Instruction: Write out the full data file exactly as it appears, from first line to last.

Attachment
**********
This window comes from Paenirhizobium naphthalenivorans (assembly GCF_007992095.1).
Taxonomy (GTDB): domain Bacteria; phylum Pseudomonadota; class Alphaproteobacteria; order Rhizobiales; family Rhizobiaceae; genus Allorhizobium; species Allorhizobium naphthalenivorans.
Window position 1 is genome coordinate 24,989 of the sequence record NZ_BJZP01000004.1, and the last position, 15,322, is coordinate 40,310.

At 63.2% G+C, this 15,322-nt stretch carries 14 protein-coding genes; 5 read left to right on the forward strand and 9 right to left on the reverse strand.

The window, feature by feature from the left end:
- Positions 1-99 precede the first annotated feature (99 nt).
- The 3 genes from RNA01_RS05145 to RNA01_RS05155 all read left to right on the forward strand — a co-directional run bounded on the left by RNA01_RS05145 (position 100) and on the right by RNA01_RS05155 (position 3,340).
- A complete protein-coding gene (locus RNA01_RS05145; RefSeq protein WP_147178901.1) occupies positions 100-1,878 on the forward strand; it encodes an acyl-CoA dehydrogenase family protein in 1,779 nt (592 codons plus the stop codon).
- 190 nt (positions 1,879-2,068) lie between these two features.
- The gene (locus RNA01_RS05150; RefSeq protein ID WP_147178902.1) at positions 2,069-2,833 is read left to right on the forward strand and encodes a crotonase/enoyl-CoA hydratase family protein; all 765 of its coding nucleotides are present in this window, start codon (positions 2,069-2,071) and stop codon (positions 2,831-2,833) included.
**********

This window comes from Paenirhizobium naphthalenivorans (assembly GCF_007992095.1).
Taxonomy (GTDB): domain Bacteria; phylum Pseudomonadota; class Alphaproteobacteria; order Rhizobiales; family Rhizobiaceae; genus Allorhizobium; species Allorhizobium naphthalenivorans.
Window position 1 is genome coordinate 24,989 of the sequence record NZ_BJZP01000004.1, and the last position, 15,322, is coordinate 40,310.

At 63.2% G+C, this 15,322-nt stretch carries 14 protein-coding genes; 5 read left to right on the forward strand and 9 right to left on the reverse strand.

The window, feature by feature from the left end:
- Positions 1-99 precede the first annotated feature (99 nt).
- The 3 genes from RNA01_RS05145 to RNA01_RS05155 all read left to right on the forward strand — a co-directional run bounded on the left by RNA01_RS05145 (position 100) and on the right by RNA01_RS05155 (position 3,340).
- A complete protein-coding gene (locus RNA01_RS05145; RefSeq protein WP_147178901.1) occupies positions 100-1,878 on the forward strand; it encodes an acyl-CoA dehydrogenase family protein in 1,779 nt (592 codons plus the stop codon).
- 190 nt (positions 1,879-2,068) lie between these two features.
- The gene (locus RNA01_RS05150; RefSeq protein ID WP_147178902.1) at positions 2,069-2,833 is read left to right on the forward strand and encodes a crotonase/enoyl-CoA hydratase family protein; all 765 of its coding nucleotides are present in this window, start codon (positions 2,069-2,071) and stop codon (positions 2,831-2,833) included.